'A summer of sorrow for cyclists'

  • Carlos, right, and Pablo Hernandez joined a silent ride in memory of their brother Ruben Hernandez, 37, who was killed during a ride down the Fountain Grove Parkway in Santa Rosa on Tuesday. About 100 people rode from the County Center to Courthouse Square on Friday night, August 3, 2012.

With little more than the whir of their wheels adding to the din of rush-hour traffic, dozens of cyclists took part Friday evening in a silent, somber ride through central Santa Rosa to call for a greater focus on road safety.

The two-mile ride along Mendocino Avenue to downtown was part memorial and part quiet protest — meant to highlight the number of bike riders who have been killed or seriously injured in recent months in collisions with vehicles on Sonoma County streets.

Relatives and friends of some of those cyclists participated in the 5:30 p.m. procession. They included the wife and siblings of Ruben Hernandez, a 37-year-old Modesto teacher who was killed Tuesday morning when a pickup made a left turn in front of him as he was descending Fountain Grove Parkway.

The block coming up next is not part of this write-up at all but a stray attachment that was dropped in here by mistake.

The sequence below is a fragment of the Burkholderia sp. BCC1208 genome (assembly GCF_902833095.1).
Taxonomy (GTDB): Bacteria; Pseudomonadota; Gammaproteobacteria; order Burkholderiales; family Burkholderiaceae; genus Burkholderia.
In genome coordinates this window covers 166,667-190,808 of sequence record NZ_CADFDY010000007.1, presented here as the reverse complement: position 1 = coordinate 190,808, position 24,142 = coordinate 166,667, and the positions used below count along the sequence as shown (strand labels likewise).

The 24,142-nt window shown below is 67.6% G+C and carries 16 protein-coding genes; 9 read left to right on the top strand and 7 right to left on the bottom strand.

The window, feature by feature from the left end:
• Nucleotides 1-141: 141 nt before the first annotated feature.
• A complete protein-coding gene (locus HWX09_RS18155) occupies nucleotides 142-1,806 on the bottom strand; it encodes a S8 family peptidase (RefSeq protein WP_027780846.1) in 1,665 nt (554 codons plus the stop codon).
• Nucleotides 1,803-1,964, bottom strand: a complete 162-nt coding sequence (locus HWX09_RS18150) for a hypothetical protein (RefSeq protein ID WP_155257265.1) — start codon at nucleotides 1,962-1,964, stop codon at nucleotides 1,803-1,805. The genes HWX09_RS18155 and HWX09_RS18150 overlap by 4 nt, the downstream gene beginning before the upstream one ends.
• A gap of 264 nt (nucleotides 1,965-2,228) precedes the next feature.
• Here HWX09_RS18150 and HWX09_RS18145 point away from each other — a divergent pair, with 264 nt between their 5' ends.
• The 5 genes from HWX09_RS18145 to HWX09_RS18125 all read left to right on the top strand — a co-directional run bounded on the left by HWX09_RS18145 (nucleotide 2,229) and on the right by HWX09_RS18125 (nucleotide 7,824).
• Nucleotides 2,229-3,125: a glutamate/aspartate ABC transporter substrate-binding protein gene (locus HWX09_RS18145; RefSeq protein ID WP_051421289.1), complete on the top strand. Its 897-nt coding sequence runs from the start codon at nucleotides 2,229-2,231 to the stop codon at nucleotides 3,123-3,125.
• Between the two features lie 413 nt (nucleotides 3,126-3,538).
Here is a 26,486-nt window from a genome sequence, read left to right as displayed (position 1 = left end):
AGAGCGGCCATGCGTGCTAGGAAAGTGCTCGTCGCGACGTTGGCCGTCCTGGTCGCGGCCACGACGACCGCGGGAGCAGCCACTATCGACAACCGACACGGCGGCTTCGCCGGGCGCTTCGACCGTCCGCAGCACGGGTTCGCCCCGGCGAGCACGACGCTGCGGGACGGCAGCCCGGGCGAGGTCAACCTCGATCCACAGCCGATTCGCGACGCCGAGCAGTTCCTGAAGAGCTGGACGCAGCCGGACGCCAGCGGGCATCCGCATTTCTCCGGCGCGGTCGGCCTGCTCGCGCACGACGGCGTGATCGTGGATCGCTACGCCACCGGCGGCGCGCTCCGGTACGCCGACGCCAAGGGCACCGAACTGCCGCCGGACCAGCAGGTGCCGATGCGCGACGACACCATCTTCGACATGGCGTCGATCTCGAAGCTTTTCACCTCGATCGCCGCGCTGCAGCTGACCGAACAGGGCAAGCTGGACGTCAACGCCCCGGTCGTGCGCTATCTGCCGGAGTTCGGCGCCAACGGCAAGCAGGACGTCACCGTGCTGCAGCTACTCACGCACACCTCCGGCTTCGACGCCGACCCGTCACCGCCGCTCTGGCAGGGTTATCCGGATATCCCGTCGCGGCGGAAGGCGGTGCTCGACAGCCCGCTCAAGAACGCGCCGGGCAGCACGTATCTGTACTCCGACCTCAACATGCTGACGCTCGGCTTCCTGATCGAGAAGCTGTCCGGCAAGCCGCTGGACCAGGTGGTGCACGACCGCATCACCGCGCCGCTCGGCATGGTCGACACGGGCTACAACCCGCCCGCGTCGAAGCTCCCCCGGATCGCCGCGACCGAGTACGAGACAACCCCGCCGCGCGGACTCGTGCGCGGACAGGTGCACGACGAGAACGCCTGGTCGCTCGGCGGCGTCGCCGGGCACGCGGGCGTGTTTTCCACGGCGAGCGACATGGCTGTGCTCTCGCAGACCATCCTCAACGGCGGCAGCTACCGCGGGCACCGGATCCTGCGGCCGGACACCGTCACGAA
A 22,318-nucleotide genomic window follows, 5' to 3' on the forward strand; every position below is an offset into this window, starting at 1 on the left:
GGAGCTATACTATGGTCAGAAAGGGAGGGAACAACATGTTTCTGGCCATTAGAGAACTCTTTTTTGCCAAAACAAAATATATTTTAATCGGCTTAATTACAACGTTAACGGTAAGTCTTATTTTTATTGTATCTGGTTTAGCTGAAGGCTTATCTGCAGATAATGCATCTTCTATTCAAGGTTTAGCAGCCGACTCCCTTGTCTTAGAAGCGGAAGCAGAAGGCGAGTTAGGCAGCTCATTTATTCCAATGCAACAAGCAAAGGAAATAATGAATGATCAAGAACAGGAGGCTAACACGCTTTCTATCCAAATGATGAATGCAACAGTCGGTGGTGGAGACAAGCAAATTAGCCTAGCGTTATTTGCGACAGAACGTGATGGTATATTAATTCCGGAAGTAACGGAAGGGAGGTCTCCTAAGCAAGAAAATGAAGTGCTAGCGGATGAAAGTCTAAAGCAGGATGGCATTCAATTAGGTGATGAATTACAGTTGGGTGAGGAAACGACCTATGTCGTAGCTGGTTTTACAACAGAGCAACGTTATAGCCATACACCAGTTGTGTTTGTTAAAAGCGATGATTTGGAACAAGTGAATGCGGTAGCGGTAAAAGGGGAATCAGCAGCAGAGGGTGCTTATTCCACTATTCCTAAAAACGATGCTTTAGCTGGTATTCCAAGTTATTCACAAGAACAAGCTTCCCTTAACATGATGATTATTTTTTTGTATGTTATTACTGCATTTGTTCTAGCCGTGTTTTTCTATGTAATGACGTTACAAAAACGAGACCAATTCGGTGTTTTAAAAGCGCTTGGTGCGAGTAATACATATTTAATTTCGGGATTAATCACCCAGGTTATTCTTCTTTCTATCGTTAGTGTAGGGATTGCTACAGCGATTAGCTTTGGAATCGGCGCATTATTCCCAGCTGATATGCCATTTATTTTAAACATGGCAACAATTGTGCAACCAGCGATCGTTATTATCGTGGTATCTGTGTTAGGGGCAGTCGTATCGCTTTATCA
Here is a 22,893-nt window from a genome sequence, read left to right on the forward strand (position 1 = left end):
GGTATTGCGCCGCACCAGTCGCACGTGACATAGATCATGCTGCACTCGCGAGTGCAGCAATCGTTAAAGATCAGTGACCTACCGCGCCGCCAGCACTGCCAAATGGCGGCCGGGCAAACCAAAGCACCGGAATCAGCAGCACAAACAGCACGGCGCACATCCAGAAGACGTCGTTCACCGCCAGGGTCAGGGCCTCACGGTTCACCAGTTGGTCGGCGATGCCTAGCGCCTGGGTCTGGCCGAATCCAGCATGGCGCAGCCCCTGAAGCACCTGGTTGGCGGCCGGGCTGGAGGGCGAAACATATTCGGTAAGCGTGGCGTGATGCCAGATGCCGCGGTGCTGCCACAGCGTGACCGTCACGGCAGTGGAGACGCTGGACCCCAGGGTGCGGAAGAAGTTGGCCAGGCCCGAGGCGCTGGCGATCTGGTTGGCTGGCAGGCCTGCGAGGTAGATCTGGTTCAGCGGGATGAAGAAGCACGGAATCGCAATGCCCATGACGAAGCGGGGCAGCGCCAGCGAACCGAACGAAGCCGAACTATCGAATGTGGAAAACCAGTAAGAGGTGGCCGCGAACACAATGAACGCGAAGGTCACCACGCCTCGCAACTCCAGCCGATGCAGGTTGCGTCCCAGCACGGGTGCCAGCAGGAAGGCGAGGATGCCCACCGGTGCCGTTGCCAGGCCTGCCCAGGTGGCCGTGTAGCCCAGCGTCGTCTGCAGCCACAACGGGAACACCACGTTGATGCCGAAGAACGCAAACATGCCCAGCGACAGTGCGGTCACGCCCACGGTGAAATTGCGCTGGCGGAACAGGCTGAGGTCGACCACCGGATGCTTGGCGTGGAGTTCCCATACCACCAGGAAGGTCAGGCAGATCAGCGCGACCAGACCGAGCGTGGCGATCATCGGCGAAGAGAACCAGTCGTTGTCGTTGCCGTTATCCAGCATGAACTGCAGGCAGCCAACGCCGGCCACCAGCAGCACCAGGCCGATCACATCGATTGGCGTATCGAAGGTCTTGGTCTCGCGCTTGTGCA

Silent Ride For Cyclists


"I feel like it's the beginning of our grieving," said Veronica Gutierrez, Hernandez's sister, who joined relatives in coming to Santa Rosa from Modesto.

Hernandez's widow, Elizabeth, rode the route with a stem of bright pink flowers attached to the back of her bike.

"We're here to support and protect the future cyclists that come to this county," Gutierrez said to the crowd of riders — estimated at more than 200 — who began at the county government administrative center.

The event was organized by the Sonoma County Bicycle Coalition, whose leaders framed it as a moment to mourn the losses of the past months.

Since mid-May in Sonoma County, five riders have been killed — matching the five-year total stretching back to 2006 — and several others were seriously injured in collisions with vehicles. At least two of the drivers in those incidents face criminal charges.

Sonoma County Supervisor Mike McGuire, among several government leaders and cycling advocates who spoke at the start and end of the ride, called it a "summer of sorrow for cyclists."

The visible response to the tragedies came in the line of riders stretched out for more than a half-mile along Mendocino. Some wore plain clothes, commuting home from work. Many were in recreational gear.

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